Homeland Security Watch

News and analysis of critical issues in homeland security

February 17, 2016

Exploring the Dark: “Use an electron microscope to read the encryption key”

Filed under: Cybersecurity,Legal Issues,Technology for HLS — by Christopher Bellavita on February 17, 2016

On February 16th, the United States District Court for the Central District of California issued an order compelling Apple to assist federal agents search an iPhone that belonged to one of the attackers in the San Bernardino shooting.  You can read the court’s three page order here:  https://assets.documentcloud.org/documents/2714005/SB-Shooter-Order-Compelling-Apple-Asst-iPhone.pdf.

Lawfare’s Robert Chesney describes the legal dynamics surrounding the order here:  https://www.lawfareblog.com/apple-vs-fbi-going-dark-dispute-moves-congress-courtroom.

On February 17th, Apple issued a public letter explaining why they will contest the court’s order.  That letter is here:  http://www.apple.com/customer-letter/

Trevor Pott, writing in The Register, explains why Apple’s argument is wrong.  That explanation is here:  http://www.theregister.co.uk/2016/02/17/why_tim_cook_is_wrong_a_privacy_advocates_view/

A comment on Slashdot by someone named adamstew describes some of the technical details involved in doing what the court has ordered:  http://slashdot.org/comments.pl?sid=8756397&cid=51524693

The subsequent comments bring the reader further down into a technology hole. The trip illustrates knowledge required to navigate this rapidly growing branch of homeland security.

For a conceptual end run around the usual cyber “going dark” arguments, see the Berkman Center for Internet and Society’s February 2016 report, “Don’t Panic: Making Progress on the ‘Going Dark’ Debate,” available here: https://cyber.law.harvard.edu/publications/2016/Cybersecurity/Dont_Panic.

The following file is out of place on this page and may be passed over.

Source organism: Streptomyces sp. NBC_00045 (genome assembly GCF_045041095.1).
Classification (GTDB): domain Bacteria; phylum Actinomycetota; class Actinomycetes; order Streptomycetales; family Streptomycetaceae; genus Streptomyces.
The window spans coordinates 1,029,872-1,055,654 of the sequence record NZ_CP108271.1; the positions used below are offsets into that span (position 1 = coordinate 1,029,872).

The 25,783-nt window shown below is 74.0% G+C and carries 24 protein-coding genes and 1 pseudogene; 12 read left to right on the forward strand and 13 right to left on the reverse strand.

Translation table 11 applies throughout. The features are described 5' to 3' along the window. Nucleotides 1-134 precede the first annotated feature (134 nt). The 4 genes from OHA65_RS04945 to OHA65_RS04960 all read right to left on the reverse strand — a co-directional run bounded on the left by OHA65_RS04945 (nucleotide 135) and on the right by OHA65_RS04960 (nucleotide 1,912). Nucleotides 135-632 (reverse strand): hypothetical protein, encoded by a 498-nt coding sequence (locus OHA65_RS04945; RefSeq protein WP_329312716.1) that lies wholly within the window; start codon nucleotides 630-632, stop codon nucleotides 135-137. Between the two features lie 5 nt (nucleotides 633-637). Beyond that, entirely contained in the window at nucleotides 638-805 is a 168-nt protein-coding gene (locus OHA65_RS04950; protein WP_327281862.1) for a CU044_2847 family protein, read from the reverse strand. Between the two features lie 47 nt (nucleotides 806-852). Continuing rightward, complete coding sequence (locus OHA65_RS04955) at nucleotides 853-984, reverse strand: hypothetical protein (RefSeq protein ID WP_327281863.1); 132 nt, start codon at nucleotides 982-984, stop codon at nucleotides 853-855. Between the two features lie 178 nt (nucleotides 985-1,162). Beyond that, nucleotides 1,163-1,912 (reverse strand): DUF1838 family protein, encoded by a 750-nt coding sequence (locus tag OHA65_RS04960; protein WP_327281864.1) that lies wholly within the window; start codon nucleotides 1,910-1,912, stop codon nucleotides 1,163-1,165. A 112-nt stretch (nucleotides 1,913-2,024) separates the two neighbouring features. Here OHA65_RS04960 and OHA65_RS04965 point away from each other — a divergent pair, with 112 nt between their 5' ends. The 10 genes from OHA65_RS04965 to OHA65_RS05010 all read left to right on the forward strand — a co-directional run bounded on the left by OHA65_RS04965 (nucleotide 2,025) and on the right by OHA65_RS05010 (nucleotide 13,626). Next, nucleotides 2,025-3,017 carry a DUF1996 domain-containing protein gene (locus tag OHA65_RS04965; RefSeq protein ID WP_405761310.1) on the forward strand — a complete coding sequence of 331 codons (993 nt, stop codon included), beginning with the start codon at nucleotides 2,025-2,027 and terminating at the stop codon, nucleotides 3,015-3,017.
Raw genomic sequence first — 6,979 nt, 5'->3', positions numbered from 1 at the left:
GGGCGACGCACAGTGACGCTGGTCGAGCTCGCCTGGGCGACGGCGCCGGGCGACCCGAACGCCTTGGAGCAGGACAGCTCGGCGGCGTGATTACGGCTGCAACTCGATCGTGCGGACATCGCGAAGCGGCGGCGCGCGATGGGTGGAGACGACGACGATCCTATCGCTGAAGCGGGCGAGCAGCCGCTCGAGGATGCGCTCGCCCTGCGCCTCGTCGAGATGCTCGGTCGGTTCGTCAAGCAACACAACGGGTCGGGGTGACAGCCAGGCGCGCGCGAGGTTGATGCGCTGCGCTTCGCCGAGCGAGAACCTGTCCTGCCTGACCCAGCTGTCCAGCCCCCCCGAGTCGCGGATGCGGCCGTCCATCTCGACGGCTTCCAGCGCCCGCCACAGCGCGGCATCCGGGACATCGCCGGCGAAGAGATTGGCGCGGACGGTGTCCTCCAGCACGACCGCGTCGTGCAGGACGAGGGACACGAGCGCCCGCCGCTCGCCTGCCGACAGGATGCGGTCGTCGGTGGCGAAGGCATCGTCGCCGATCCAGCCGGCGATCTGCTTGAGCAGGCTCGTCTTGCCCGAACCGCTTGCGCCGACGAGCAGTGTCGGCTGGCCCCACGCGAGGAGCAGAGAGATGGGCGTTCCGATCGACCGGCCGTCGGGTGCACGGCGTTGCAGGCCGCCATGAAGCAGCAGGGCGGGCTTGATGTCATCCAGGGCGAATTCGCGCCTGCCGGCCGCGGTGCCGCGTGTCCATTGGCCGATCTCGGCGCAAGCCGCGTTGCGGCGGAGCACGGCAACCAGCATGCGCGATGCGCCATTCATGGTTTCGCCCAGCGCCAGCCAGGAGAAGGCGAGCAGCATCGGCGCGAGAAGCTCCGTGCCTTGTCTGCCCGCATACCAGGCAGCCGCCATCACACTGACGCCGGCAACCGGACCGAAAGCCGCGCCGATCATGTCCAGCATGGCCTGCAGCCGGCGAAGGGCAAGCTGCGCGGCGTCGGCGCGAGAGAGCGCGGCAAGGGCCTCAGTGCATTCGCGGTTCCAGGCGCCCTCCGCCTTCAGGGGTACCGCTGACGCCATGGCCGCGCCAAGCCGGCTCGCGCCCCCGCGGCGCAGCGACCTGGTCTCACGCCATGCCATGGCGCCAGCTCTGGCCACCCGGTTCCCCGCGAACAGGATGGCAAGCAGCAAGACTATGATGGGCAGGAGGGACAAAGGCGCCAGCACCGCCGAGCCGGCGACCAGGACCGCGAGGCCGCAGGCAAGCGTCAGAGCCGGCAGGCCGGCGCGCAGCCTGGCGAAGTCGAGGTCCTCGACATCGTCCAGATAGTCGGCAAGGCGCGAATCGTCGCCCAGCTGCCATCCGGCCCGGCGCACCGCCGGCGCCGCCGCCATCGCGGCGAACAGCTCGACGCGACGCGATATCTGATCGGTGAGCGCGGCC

From the report:

In this report, we question whether the “going dark” metaphor accurately describes the state of affairs. Are we really headed to a future in which our ability to effectively surveil criminals and bad actors is impossible? We think not. The question we explore is the significance of this lack of access to communications for legitimate government interests. We argue that communications in the future will neither be eclipsed into darkness nor illuminated without shadow…. The report outlines how market forces and commercial interest … point to a future with more opportunities for surveillance, not less.

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1 Comment »

Comment by William R. Cumming

February 18, 2016 @ 6:19 am

Thanks very very much Chris for the post and links. The launch an interesting test case re: surveillance not privacy!

The privacy rights of the dead are limited and in fact the phone was provided by an employer!

Huge implications for Apple’s future IMO!

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